## 1. A performance of "Mathemagic" by Arthur Benjamin

In a lively show, mathemagician Arthur Benjamin races a team of calculators to figure out 3-digit squares, solves another massive mental equation and guesses a few birthdays. How does he do it? He'll tell you.

## 2. Why I fell in love with monster prime numbers by Adam Spencer

They're millions of digits long, and it takes an army of mathematicians and machines to hunt them down — what's not to love about monster primes? Adam Spencer, comedian and lifelong math geek, shares his passion for these odd numbers, and for the mysterious magic of math.

## 3. Math is forever by Eduardo Sáenz de Cabezón

With humor and charm, mathematician Eduardo Sáenz de Cabezón answers a question that's wracked the brains of bored students the world over: What is math for? He shows the beauty of math as the backbone of science — and shows that theorems, not diamonds, are forever.

## 4. Symmetry, reality's riddle by Marcus du Sautoy

The world turns on symmetry — from the spin of subatomic particles to the dizzying beauty of an arabesque. But there's more to it than meets the eye. Here, Oxford mathematician Marcus du Sautoy offers a glimpse of the invisible numbers that marry all symmetrical objects.

## 5. The math and magic of origami by Robert Lang

Robert Lang is a pioneer of the newest kind of origami — using math and engineering principles to fold mind-blowingly intricate designs that are beautiful and, sometimes, very useful.

## 6. The surprising math of cities and corporations by Geoffrey West

Physicist Geoffrey West has found that simple, mathematical laws govern the properties of cities — that wealth, crime rate, walking speed and many other aspects of a city can be deduced from a single number: the city's population. In this mind-bending talk from TEDGlobal he shows how it works and how similar laws hold for organisms and corporations.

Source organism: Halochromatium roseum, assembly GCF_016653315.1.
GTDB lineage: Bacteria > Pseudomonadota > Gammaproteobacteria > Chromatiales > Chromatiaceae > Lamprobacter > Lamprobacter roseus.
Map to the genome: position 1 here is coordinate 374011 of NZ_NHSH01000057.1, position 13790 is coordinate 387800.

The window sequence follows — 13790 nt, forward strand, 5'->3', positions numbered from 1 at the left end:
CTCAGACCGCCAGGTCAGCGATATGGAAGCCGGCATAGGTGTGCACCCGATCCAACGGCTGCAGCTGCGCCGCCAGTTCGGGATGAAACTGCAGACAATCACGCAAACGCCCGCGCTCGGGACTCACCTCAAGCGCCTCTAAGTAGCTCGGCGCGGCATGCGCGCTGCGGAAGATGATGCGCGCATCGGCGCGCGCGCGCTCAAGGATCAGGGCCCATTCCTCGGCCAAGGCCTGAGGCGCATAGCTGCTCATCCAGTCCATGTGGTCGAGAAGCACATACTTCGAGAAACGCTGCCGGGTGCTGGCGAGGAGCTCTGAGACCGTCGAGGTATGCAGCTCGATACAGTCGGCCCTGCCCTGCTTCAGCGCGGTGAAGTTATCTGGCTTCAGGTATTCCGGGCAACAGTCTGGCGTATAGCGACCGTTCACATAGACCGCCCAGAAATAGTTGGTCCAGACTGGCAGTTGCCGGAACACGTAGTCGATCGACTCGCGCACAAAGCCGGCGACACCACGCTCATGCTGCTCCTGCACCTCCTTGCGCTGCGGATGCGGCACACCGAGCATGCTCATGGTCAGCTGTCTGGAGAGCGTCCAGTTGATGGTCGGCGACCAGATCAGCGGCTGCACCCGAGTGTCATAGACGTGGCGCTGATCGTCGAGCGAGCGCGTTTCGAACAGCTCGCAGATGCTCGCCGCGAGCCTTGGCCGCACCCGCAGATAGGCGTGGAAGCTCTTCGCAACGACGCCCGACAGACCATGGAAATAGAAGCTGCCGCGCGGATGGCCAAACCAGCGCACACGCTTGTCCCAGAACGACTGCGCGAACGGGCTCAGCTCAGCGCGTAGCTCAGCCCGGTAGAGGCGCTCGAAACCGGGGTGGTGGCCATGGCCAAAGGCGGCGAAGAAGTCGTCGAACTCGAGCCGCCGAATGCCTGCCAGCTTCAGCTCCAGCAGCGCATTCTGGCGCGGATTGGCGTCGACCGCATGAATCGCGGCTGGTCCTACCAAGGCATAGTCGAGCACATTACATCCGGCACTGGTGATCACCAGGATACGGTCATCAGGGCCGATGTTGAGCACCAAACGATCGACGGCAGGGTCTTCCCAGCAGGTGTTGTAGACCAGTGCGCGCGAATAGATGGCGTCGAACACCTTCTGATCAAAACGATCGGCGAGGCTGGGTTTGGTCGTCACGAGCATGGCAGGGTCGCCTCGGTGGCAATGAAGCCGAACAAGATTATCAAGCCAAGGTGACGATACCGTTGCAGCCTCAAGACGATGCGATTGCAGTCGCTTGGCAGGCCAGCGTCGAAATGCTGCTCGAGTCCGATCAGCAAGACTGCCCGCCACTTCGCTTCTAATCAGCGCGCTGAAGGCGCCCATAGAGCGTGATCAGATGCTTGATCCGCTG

## 7. The fractals at the heart of African designs by Ron Englash

'I am a mathematician, and I would like to stand on your roof.' That is how Ron Eglash greeted many African families he met while researching the fractal patterns he'd noticed in villages across the continent.

## 8. Fractals and the art of roughness by Benoit Mandelbrot

At TED2010, mathematics legend Benoit Mandelbrot develops a theme he first discussed at TED in 1984 — the extreme complexity of roughness, and the way that fractal math can find order within patterns that seem unknowably complicated.

## 9. The mathematics of history by Jean-Baptiste Michel

What can mathematics say about history? According to TED Fellow Jean-Baptiste Michel, quite a lot. From changes to language to the deadliness of wars, he shows how digitized history is just starting to reveal deep underlying patterns.

## 10. Comics that ask "what if?" by Randall Munroe

Web cartoonist Randall Munroe answers simple what-if questions ("what if you hit a baseball moving at the speed of light?") using math, physics, logic and deadpan humor. In this charming talk, a reader's question about Google's data warehouse leads Munroe down a circuitous path to a hilariously over-detailed answer — in which, shhh, you might actually learn something.

Source: www.ted.com